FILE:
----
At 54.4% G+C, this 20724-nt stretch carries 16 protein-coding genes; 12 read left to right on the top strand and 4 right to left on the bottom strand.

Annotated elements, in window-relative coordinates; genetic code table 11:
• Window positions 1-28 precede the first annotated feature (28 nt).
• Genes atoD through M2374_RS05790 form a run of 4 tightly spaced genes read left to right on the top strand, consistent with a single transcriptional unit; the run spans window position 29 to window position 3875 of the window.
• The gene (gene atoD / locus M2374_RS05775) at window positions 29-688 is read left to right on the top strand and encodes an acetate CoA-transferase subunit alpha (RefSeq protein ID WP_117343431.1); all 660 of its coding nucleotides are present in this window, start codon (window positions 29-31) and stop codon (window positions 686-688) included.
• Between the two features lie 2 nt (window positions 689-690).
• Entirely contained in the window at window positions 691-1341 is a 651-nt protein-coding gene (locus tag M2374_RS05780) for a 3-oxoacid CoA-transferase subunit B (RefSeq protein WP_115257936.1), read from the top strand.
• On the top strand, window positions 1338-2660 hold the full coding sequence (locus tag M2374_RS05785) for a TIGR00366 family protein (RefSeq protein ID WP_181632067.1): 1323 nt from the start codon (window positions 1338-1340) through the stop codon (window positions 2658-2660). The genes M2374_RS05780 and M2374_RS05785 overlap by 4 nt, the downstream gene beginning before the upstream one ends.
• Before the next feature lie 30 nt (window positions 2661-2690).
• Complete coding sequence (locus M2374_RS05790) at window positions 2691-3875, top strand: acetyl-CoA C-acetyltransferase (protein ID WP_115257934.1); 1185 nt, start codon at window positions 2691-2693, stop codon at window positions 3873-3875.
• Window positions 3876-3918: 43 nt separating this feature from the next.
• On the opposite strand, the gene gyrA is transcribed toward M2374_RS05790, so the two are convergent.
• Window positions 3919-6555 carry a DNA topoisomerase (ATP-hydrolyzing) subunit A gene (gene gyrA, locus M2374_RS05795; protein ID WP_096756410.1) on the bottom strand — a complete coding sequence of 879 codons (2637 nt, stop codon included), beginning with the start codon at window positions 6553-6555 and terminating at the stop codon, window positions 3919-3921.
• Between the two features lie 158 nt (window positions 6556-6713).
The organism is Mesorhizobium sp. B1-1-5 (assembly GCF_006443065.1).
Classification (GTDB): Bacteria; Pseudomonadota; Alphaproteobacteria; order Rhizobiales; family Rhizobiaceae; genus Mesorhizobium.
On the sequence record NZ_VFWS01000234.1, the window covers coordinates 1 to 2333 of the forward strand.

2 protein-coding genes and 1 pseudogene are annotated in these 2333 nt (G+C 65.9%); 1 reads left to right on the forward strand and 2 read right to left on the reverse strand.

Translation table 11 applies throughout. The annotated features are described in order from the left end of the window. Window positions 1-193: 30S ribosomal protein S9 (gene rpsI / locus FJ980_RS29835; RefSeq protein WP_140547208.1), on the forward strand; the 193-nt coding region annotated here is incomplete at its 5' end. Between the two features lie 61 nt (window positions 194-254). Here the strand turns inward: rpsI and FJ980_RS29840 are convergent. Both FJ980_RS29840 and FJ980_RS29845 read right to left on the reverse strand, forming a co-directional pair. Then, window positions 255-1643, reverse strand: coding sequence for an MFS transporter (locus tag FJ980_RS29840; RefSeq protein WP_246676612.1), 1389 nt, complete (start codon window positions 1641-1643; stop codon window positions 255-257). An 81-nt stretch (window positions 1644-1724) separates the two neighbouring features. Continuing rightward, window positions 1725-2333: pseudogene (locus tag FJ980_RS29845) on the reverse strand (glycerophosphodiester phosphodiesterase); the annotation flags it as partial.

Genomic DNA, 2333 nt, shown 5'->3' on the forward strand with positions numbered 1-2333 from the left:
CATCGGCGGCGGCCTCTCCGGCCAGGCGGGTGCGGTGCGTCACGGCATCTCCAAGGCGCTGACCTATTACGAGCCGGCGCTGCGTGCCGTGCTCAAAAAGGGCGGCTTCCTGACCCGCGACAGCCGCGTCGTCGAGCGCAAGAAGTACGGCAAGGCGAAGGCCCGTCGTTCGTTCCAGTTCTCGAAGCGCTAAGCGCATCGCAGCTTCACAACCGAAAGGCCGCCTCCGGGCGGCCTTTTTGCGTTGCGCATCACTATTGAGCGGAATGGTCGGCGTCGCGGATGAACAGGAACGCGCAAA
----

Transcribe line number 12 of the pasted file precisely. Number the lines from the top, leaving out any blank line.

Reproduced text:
• On the opposite strand, the gene gyrA is transcribed toward M2374_RS05790, so the two are convergent.